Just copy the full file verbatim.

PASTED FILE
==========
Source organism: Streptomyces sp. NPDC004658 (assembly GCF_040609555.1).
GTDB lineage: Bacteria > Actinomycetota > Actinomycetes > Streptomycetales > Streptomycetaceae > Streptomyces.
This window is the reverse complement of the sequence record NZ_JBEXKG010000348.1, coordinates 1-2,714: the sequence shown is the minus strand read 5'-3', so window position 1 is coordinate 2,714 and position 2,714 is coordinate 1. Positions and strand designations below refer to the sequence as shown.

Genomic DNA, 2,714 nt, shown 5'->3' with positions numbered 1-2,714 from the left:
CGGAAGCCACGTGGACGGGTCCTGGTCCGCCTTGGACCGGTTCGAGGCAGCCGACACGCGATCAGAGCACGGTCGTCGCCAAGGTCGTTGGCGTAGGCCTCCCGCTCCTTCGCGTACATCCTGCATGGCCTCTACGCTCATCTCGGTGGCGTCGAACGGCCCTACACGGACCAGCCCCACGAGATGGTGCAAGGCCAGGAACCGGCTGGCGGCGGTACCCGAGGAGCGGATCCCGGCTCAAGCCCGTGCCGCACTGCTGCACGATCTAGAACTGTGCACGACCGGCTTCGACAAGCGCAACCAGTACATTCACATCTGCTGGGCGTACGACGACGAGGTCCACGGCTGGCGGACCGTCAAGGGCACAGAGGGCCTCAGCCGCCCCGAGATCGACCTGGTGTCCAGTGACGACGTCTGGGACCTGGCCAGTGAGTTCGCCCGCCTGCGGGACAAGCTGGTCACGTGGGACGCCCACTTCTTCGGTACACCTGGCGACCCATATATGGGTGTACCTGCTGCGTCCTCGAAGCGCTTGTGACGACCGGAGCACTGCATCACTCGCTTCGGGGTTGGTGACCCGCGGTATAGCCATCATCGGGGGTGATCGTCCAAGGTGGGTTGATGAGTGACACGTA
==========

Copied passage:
Source organism: Streptomyces sp. NPDC004658 (assembly GCF_040609555.1).
GTDB lineage: Bacteria > Actinomycetota > Actinomycetes > Streptomycetales > Streptomycetaceae > Streptomyces.
This window is the reverse complement of the sequence record NZ_JBEXKG010000348.1, coordinates 1-2,714: the sequence shown is the minus strand read 5'-3', so window position 1 is coordinate 2,714 and position 2,714 is coordinate 1. Positions and strand designations below refer to the sequence as shown.

Genomic DNA, 2,714 nt, shown 5'->3' with positions numbered 1-2,714 from the left:
CGGAAGCCACGTGGACGGGTCCTGGTCCGCCTTGGACCGGTTCGAGGCAGCCGACACGCGATCAGAGCACGGTCGTCGCCAAGGTCGTTGGCGTAGGCCTCCCGCTCCTTCGCGTACATCCTGCATGGCCTCTACGCTCATCTCGGTGGCGTCGAACGGCCCTACACGGACCAGCCCCACGAGATGGTGCAAGGCCAGGAACCGGCTGGCGGCGGTACCCGAGGAGCGGATCCCGGCTCAAGCCCGTGCCGCACTGCTGCACGATCTAGAACTGTGCACGACCGGCTTCGACAAGCGCAACCAGTACATTCACATCTGCTGGGCGTACGACGACGAGGTCCACGGCTGGCGGACCGTCAAGGGCACAGAGGGCCTCAGCCGCCCCGAGATCGACCTGGTGTCCAGTGACGACGTCTGGGACCTGGCCAGTGAGTTCGCCCGCCTGCGGGACAAGCTGGTCACGTGGGACGCCCACTTCTTCGGTACACCTGGCGACCCATATATGGGTGTACCTGCTGCGTCCTCGAAGCGCTTGTGACGACCGGAGCACTGCATCACTCGCTTCGGGGTTGGTGACCCGCGGTATAGCCATCATCGGGGGTGATCGTCCAAGGTGGGTTGATGAGTGACACGTA